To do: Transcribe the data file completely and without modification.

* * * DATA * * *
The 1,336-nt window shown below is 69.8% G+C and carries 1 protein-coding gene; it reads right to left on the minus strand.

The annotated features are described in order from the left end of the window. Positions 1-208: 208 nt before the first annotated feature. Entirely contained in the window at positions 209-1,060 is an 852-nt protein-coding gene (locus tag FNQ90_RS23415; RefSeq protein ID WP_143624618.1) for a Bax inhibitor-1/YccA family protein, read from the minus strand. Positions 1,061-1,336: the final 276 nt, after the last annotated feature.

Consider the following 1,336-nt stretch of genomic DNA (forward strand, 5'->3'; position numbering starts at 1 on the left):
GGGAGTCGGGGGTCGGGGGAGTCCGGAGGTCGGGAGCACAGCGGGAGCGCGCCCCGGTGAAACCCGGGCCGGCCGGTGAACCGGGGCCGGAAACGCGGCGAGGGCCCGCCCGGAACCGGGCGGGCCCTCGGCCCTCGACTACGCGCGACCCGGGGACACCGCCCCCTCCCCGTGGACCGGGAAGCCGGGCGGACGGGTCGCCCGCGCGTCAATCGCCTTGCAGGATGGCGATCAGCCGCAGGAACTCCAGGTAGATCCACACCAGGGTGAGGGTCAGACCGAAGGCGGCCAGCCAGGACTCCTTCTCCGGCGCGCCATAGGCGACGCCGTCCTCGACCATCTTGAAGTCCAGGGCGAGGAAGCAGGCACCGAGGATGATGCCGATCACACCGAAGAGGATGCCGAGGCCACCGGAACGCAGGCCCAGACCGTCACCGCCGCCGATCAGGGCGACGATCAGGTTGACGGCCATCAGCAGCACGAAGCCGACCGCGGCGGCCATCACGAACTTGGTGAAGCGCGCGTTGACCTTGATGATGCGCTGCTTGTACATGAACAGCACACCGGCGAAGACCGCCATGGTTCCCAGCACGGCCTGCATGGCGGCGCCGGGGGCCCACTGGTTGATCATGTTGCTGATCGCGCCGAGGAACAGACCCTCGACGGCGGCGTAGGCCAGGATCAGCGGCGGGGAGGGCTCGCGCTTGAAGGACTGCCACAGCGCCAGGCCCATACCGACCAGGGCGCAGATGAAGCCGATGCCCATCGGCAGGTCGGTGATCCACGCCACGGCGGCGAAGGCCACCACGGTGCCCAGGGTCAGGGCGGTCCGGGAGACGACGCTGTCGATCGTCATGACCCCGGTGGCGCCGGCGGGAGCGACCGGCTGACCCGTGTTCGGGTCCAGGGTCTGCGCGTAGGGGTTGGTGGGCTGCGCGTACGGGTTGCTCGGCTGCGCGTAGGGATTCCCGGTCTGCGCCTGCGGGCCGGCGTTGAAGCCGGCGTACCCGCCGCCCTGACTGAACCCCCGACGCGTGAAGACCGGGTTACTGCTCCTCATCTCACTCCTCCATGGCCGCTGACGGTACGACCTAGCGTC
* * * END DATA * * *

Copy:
The 1,336-nt window shown below is 69.8% G+C and carries 1 protein-coding gene; it reads right to left on the minus strand.

The annotated features are described in order from the left end of the window. Positions 1-208: 208 nt before the first annotated feature. Entirely contained in the window at positions 209-1,060 is an 852-nt protein-coding gene (locus tag FNQ90_RS23415; RefSeq protein ID WP_143624618.1) for a Bax inhibitor-1/YccA family protein, read from the minus strand. Positions 1,061-1,336: the final 276 nt, after the last annotated feature.

Consider the following 1,336-nt stretch of genomic DNA (forward strand, 5'->3'; position numbering starts at 1 on the left):
GGGAGTCGGGGGTCGGGGGAGTCCGGAGGTCGGGAGCACAGCGGGAGCGCGCCCCGGTGAAACCCGGGCCGGCCGGTGAACCGGGGCCGGAAACGCGGCGAGGGCCCGCCCGGAACCGGGCGGGCCCTCGGCCCTCGACTACGCGCGACCCGGGGACACCGCCCCCTCCCCGTGGACCGGGAAGCCGGGCGGACGGGTCGCCCGCGCGTCAATCGCCTTGCAGGATGGCGATCAGCCGCAGGAACTCCAGGTAGATCCACACCAGGGTGAGGGTCAGACCGAAGGCGGCCAGCCAGGACTCCTTCTCCGGCGCGCCATAGGCGACGCCGTCCTCGACCATCTTGAAGTCCAGGGCGAGGAAGCAGGCACCGAGGATGATGCCGATCACACCGAAGAGGATGCCGAGGCCACCGGAACGCAGGCCCAGACCGTCACCGCCGCCGATCAGGGCGACGATCAGGTTGACGGCCATCAGCAGCACGAAGCCGACCGCGGCGGCCATCACGAACTTGGTGAAGCGCGCGTTGACCTTGATGATGCGCTGCTTGTACATGAACAGCACACCGGCGAAGACCGCCATGGTTCCCAGCACGGCCTGCATGGCGGCGCCGGGGGCCCACTGGTTGATCATGTTGCTGATCGCGCCGAGGAACAGACCCTCGACGGCGGCGTAGGCCAGGATCAGCGGCGGGGAGGGCTCGCGCTTGAAGGACTGCCACAGCGCCAGGCCCATACCGACCAGGGCGCAGATGAAGCCGATGCCCATCGGCAGGTCGGTGATCCACGCCACGGCGGCGAAGGCCACCACGGTGCCCAGGGTCAGGGCGGTCCGGGAGACGACGCTGTCGATCGTCATGACCCCGGTGGCGCCGGCGGGAGCGACCGGCTGACCCGTGTTCGGGTCCAGGGTCTGCGCGTAGGGGTTGGTGGGCTGCGCGTACGGGTTGCTCGGCTGCGCGTAGGGATTCCCGGTCTGCGCCTGCGGGCCGGCGTTGAAGCCGGCGTACCCGCCGCCCTGACTGAACCCCCGACGCGTGAAGACCGGGTTACTGCTCCTCATCTCACTCCTCCATGGCCGCTGACGGTACGACCTAGCGTC